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hiring strategies for a tight labour market

Hiring Strategies for a Tight Labour Market

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Customizing Your Hiring Process for Great Results

Skilled candidates are in high demand as unemployment rates continue to drop and candidates with the right skills are often already employed. In the current labour market, job seekers are not desperate for work, yet many companies employ recruiting tactics that are the same as when the employer had the upper hand in the recruitment game. Even as little as three years ago, I could easily expect 75-100 applications for a job I was posting for clients, and now I see as few as 20-30 for those same jobs, with only about 15% of those actually suitable candidates. This shrinking candidate pool is causing frustration and havoc for many employers.

The Current Reality

A 2018 report by the Canadian Federation of Independent Business (CFIB) stated we are currently facing the highest number of unfulfilled jobs in the private sector ever recorded in Canada. In British Columbia, approximately one in 25 jobs remains vacant. According to the CFIB report this is because there are simply not enough skilled workers to service many employers in a rapidly expanding economy. Given this climate, it’s more important than ever for employers to change the way they look at hiring. It requires a fresh look at the way job seekers are viewing employment opportunities.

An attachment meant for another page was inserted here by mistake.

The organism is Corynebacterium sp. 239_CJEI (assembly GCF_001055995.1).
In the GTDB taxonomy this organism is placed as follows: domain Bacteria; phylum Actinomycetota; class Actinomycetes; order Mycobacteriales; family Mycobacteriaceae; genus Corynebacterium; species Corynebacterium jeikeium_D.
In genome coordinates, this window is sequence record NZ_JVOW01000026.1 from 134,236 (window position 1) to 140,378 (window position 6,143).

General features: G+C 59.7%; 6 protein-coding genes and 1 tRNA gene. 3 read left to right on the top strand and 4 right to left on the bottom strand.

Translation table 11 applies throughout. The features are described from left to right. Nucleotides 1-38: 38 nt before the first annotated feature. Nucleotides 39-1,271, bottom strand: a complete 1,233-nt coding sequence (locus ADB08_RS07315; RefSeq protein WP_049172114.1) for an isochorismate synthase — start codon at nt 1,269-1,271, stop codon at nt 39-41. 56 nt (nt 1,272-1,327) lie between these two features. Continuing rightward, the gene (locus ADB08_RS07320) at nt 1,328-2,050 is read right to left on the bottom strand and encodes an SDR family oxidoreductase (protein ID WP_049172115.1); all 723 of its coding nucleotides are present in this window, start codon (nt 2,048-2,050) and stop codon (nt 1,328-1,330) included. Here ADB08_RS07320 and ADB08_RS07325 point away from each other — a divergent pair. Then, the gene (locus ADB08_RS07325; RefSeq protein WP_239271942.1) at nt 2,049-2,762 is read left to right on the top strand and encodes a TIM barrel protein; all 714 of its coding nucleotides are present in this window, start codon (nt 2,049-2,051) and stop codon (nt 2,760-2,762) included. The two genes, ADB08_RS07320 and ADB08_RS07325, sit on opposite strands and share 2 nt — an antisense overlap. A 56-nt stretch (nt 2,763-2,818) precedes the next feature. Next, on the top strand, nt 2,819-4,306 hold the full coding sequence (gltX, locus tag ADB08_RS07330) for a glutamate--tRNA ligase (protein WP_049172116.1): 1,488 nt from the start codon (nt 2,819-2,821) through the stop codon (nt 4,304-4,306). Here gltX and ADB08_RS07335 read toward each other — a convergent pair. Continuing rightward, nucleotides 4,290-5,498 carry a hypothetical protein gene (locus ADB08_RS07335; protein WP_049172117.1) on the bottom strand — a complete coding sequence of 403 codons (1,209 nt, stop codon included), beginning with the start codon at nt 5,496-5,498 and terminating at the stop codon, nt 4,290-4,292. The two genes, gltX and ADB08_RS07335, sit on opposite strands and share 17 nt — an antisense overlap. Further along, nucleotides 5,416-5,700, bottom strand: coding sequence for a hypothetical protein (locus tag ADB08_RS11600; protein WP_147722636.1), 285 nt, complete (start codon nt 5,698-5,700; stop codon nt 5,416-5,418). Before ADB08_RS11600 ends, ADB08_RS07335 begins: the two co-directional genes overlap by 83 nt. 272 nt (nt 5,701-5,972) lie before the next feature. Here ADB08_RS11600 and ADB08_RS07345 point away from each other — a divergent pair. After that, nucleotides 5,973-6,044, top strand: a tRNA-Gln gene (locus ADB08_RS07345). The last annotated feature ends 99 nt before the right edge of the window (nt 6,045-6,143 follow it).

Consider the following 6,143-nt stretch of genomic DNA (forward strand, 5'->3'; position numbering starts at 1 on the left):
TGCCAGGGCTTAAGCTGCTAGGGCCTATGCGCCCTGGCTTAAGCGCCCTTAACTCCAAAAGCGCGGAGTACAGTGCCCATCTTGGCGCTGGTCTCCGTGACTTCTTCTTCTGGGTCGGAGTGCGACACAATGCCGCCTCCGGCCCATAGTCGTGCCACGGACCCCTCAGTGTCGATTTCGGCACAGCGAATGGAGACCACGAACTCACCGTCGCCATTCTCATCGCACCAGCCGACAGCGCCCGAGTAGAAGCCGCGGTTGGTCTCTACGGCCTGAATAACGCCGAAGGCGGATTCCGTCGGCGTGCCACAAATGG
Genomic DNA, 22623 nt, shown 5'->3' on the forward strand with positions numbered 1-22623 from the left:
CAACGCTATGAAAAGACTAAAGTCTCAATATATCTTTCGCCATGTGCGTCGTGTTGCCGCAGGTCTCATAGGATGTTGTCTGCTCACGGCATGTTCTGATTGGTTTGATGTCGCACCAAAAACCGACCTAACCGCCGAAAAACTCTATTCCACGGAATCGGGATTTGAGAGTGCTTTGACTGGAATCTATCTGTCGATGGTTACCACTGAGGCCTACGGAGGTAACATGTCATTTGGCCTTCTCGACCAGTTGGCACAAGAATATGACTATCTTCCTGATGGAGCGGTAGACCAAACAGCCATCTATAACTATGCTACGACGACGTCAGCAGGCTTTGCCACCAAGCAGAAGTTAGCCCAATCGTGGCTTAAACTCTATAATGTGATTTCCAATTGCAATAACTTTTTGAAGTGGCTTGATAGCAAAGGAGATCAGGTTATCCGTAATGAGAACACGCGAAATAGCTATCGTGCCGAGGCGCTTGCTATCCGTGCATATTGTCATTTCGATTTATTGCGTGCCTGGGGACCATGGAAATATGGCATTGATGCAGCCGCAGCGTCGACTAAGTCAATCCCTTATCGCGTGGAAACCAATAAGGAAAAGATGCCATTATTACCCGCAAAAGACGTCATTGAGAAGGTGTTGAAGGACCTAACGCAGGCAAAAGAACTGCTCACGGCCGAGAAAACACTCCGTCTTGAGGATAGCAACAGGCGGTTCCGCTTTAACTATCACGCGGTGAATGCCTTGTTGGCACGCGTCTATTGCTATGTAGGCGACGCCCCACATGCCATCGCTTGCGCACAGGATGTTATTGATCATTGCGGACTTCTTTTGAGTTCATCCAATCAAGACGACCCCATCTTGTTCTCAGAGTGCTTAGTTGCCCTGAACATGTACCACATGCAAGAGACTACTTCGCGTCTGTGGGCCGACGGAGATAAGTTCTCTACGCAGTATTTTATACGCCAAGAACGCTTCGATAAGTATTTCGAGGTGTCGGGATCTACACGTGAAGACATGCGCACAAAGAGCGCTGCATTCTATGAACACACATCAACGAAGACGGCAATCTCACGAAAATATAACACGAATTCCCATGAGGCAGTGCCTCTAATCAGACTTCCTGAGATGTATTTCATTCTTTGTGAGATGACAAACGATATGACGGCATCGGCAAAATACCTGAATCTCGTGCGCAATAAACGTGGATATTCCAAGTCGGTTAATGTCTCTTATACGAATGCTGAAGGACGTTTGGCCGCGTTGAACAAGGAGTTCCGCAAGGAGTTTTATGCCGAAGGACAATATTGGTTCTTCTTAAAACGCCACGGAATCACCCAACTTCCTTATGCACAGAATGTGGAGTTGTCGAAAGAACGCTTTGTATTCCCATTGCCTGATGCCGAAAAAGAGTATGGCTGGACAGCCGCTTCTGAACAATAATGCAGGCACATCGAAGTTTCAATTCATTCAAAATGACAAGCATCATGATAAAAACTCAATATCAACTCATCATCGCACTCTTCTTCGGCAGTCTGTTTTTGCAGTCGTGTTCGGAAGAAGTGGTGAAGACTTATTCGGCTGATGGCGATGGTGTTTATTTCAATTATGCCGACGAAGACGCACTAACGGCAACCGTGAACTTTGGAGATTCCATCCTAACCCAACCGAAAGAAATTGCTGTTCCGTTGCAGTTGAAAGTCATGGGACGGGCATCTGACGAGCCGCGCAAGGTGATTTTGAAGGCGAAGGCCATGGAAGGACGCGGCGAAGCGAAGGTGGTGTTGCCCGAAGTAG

Recently, I recruited for a position with a growing, dynamic and exciting small business. I had short-listed four great candidates and was setting up interviews. Although challenging, we settled on a date that worked with a number of executive schedules. Of those candidates, when offered an opportunity to interview, one simply didn’t respond, another implied the location was too far to drive and requested a Skype interview, a third contacted me the day before indicating “something had come up” and asked to reschedule, leaving only one person who was ready and willing to interview on the date specified. Job seekers have a lot of choices and the urgency to make one company a priority over another simply isn’t there.

What’s an Employer to Do?

How can employers find candidates who will be a great fit for their organizations without compromising what they need and desperately putting a body – any body – into a job? Quality hires still take time and effort (perhaps even more effort than previously), but a strategic change is necessary. Here are some things to consider.

Articulate your brand (make them want YOU) – job seekers are interviewing you as much (or more) than you are interviewing them. If you want to entice people to work for you, know and articulate what you are offering. Be clear on your mission – what you are doing in the world. Articulate your values and why your culture is desirable. What do you offer that other companies don’t? When it’s a “buyer’s market” for job seekers, you need to define what makes your company stand out from the rest.

Offer an engaging recruitment process – draw them in. Job seekers like to show you what they can do, so give them the opportunity to do that. Create fun assignments or tasks to not only determine if they have a skill set and mindset that matches your culture, but that also helps them get a sense of whether they would enjoy working for you. Engagement starts before the hire. In addition, look at your process from the candidate’s point of view. How many interviews will they have to go through? Do you leave them hanging for weeks after the interview? Job seekers are impatient and will quickly move on. Streamline your process and be aware of their time if you want to be the employer of choice for the best job seekers.